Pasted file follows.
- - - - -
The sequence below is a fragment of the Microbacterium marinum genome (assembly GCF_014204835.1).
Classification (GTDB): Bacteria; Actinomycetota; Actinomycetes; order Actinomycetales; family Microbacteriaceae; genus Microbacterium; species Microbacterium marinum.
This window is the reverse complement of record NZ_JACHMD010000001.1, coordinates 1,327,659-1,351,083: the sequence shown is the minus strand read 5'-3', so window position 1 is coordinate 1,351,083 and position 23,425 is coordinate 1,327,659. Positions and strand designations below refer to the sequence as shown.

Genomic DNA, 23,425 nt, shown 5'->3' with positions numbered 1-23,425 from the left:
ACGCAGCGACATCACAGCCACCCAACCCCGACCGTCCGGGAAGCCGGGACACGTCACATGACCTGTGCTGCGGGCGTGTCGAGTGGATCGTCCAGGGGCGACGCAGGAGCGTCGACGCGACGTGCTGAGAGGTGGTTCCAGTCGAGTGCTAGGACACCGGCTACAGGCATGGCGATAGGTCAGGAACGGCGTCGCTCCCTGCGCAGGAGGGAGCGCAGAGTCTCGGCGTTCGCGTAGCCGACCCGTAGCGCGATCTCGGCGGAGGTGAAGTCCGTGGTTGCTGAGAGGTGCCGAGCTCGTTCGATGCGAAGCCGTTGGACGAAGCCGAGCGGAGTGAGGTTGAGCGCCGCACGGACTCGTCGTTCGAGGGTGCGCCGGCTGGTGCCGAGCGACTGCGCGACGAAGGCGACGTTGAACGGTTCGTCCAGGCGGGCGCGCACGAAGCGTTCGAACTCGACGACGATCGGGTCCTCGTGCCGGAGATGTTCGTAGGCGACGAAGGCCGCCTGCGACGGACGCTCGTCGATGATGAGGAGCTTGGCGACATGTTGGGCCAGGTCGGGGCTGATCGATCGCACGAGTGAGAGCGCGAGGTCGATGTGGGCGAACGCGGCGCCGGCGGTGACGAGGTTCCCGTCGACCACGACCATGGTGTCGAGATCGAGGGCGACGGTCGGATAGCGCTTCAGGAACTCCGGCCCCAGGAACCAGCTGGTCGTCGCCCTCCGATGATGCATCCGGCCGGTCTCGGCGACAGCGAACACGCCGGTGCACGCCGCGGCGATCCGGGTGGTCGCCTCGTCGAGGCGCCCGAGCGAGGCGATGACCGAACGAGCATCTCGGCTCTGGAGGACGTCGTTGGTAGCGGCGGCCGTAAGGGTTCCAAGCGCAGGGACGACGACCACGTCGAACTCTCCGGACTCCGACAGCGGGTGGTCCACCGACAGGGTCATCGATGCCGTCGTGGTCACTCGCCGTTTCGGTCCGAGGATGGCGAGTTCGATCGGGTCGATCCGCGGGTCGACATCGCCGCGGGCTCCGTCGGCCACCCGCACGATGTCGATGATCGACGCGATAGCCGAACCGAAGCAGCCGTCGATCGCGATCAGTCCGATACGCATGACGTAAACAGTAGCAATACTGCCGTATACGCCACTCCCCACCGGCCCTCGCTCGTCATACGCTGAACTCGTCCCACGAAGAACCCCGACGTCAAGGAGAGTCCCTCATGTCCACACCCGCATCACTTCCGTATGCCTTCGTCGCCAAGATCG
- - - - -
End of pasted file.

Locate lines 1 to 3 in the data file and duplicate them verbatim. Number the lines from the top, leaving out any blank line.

The sequence below is a fragment of the Microbacterium marinum genome (assembly GCF_014204835.1).
Classification (GTDB): Bacteria; Actinomycetota; Actinomycetes; order Actinomycetales; family Microbacteriaceae; genus Microbacterium; species Microbacterium marinum.
This window is the reverse complement of record NZ_JACHMD010000001.1, coordinates 1,327,659-1,351,083: the sequence shown is the minus strand read 5'-3', so window position 1 is coordinate 1,351,083 and position 23,425 is coordinate 1,327,659. Positions and strand designations below refer to the sequence as shown.